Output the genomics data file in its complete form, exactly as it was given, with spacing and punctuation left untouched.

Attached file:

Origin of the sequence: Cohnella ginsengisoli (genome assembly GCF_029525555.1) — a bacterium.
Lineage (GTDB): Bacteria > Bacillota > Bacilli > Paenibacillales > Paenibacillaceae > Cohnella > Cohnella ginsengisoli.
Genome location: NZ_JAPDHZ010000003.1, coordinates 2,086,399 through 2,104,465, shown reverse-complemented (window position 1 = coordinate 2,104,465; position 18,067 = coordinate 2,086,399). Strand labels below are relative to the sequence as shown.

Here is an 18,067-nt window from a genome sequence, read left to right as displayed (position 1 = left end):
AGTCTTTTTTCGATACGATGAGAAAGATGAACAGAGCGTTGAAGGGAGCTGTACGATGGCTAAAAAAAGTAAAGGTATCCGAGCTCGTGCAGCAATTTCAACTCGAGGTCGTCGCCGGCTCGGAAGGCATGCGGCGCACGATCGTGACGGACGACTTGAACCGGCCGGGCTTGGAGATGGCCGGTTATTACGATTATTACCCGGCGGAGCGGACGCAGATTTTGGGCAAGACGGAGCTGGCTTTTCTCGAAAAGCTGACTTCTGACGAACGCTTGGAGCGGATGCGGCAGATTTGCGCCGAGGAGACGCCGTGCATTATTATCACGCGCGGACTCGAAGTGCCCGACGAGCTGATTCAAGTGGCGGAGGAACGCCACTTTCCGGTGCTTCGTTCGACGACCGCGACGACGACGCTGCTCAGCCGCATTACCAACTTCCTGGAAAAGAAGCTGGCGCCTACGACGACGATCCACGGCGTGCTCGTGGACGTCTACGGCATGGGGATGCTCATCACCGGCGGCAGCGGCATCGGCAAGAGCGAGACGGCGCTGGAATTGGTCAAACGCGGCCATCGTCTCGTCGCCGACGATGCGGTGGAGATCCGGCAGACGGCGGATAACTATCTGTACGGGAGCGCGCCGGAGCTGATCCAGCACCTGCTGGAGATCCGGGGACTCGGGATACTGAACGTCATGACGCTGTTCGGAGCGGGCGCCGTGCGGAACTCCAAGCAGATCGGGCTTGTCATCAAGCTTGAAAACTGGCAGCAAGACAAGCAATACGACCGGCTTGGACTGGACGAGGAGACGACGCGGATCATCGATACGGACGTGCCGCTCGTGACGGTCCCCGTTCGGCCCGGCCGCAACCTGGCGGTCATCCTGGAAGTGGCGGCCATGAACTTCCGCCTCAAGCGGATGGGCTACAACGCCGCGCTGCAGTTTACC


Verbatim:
Origin of the sequence: Cohnella ginsengisoli (genome assembly GCF_029525555.1) — a bacterium.
Lineage (GTDB): Bacteria > Bacillota > Bacilli > Paenibacillales > Paenibacillaceae > Cohnella > Cohnella ginsengisoli.
Genome location: NZ_JAPDHZ010000003.1, coordinates 2,086,399 through 2,104,465, shown reverse-complemented (window position 1 = coordinate 2,104,465; position 18,067 = coordinate 2,086,399). Strand labels below are relative to the sequence as shown.

Here is an 18,067-nt window from a genome sequence, read left to right as displayed (position 1 = left end):
AGTCTTTTTTCGATACGATGAGAAAGATGAACAGAGCGTTGAAGGGAGCTGTACGATGGCTAAAAAAAGTAAAGGTATCCGAGCTCGTGCAGCAATTTCAACTCGAGGTCGTCGCCGGCTCGGAAGGCATGCGGCGCACGATCGTGACGGACGACTTGAACCGGCCGGGCTTGGAGATGGCCGGTTATTACGATTATTACCCGGCGGAGCGGACGCAGATTTTGGGCAAGACGGAGCTGGCTTTTCTCGAAAAGCTGACTTCTGACGAACGCTTGGAGCGGATGCGGCAGATTTGCGCCGAGGAGACGCCGTGCATTATTATCACGCGCGGACTCGAAGTGCCCGACGAGCTGATTCAAGTGGCGGAGGAACGCCACTTTCCGGTGCTTCGTTCGACGACCGCGACGACGACGCTGCTCAGCCGCATTACCAACTTCCTGGAAAAGAAGCTGGCGCCTACGACGACGATCCACGGCGTGCTCGTGGACGTCTACGGCATGGGGATGCTCATCACCGGCGGCAGCGGCATCGGCAAGAGCGAGACGGCGCTGGAATTGGTCAAACGCGGCCATCGTCTCGTCGCCGACGATGCGGTGGAGATCCGGCAGACGGCGGATAACTATCTGTACGGGAGCGCGCCGGAGCTGATCCAGCACCTGCTGGAGATCCGGGGACTCGGGATACTGAACGTCATGACGCTGTTCGGAGCGGGCGCCGTGCGGAACTCCAAGCAGATCGGGCTTGTCATCAAGCTTGAAAACTGGCAGCAAGACAAGCAATACGACCGGCTTGGACTGGACGAGGAGACGACGCGGATCATCGATACGGACGTGCCGCTCGTGACGGTCCCCGTTCGGCCCGGCCGCAACCTGGCGGTCATCCTGGAAGTGGCGGCCATGAACTTCCGCCTCAAGCGGATGGGCTACAACGCCGCGCTGCAGTTTACC